Test & Trace
Updated: Jun 6
Tuesday 2nd June 2020
Figures for 1st June
UK COVID Deaths 111 / Total 39,095
James Cook Hospital – Total COVID deaths – 237
All COVID cases within South Tees Hospitals Trust – 36
James Cook Critical Care COVID cases – 5 / 2 ventilated
James Cook Critical Care non-COVID cases – 40 / 20 ventilated
On 1st June 445 deaths were added to the national cumulative total. These additional deaths are linked to cases that have been identified through commercial testing rather than that done in NHS and Public Health England laboratories.
I’ve been enjoying a few much-needed days off with the family. The weather has been fantastic – the sunniest spring since records began apparently, so we have been spending all our time outdoors.
The significant relaxation of the lockdown rules that took effect yesterday means we can all now hold gatherings of up to six people in our gardens. Unfortunately, the weather looks to be changing tomorrow before we could plan our own socially distant BBQ. Given there are five people in my household and we could only invite one friend anyway, I don’t feel I’ve missed out.
I have to say that the easing of restrictions was a bigger step towards normality than I was expecting right now. What we are doing is similar to the relaxation of rules that is taking place in many other European countries. The big difference is that the number of new cases and the death rate in the UK are significantly higher.
I confess that I was expecting to see a rise in cases as a result of the previous lockdown relaxation that occurred on 10 May - you remember, the 'Stay Alert' one? That hasn’t happened but looking at our own hospital, the number of patients we are admitting appears to have stopped falling. We had seen a steady decline in the numbers of COVID patients admitted over the past month. However, for the past week this fall has ceased and we have reached a plateau.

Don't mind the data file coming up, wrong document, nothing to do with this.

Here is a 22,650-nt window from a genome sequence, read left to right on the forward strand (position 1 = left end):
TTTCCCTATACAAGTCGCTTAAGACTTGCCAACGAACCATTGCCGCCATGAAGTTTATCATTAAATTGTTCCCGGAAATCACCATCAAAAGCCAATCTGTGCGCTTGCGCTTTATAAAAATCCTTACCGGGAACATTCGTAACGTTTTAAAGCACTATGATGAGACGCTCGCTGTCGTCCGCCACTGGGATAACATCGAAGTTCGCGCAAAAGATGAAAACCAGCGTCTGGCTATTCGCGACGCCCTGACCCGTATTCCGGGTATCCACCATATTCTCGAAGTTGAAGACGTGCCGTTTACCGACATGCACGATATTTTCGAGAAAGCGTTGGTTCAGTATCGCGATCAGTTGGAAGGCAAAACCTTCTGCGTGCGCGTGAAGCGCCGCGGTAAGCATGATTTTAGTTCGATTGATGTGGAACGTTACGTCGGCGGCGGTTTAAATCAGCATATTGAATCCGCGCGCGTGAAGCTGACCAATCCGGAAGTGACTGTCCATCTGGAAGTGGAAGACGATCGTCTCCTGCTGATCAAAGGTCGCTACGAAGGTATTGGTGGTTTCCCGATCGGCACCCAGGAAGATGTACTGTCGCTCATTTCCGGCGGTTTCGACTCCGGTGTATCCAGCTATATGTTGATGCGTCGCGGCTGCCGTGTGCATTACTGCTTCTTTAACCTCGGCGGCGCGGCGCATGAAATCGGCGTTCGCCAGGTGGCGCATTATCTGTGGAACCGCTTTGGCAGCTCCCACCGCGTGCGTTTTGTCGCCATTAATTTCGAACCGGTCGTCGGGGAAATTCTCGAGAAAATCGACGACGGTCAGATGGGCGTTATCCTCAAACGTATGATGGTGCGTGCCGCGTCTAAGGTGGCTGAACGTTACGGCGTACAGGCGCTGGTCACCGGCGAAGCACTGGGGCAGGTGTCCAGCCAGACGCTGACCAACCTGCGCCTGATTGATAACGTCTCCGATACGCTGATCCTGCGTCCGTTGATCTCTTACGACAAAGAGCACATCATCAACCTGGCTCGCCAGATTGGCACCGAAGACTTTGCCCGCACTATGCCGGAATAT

Of course, the Government’s new Test and Trace system will swiftly identify any new viral hot-spots and put a lid on them. Maybe. I was a little disappointed that the UK’s system did not appear to rely on technology like the South Korean one, with a fancy Bluetooth app that logged anyone who you were close to whilst infectious.
Instead, as I understand it, our system involves a telephone operator quizzing you about who you might have had ‘contact’ with. Now, I’m not sure how this is going to work. I can imagine becoming unwell and testing positive. I ring the Test and Trace Hotline. I am told that my call is important to them for the best part of an hour. When I do speak to the helpful lady on the phone, she asks me if I can remember who I have interacted with since I became unwell. I tell her that I have been in contact with a few friends, some work colleagues, got hassled by that strange bearded lady who hangs around outside the Spar and I may have coughed over some weird-looking guy in Tesco who was talking to himself whilst stockpiling cheap cider. Now, I already know who my friends and colleagues are and most of us would warn such people anyway. I certainly don’t have much confidence in their ability to track the last two individuals and so I’m not entirely sure what the service will offer. Brilliant!
Don’t get me wrong. I genuinely believe that if everybody is sensible and maintains social distancing, then viral transmission will be kept to a minimum. However, when speaking about being sensible the other day, my neighbour reminded me of an apt quote – ‘Common sense is like deodorant, those who need it the most never use it’. We shall have to wait and see what happens.
Whilst I’m not at work this week, I was delighted to read online that one of our patients was discharged home from hospital today. The patient is a gentleman in his 30’s who was admitted a few days after lockdown began at the end of March. He was desperately ill, even by Intensive Care standards. Against all odds he has survived and has made a remarkable recovery. He left Critical Care last week for the ward and I am so pleased that, finally, he is now at home with his family. Well done, David!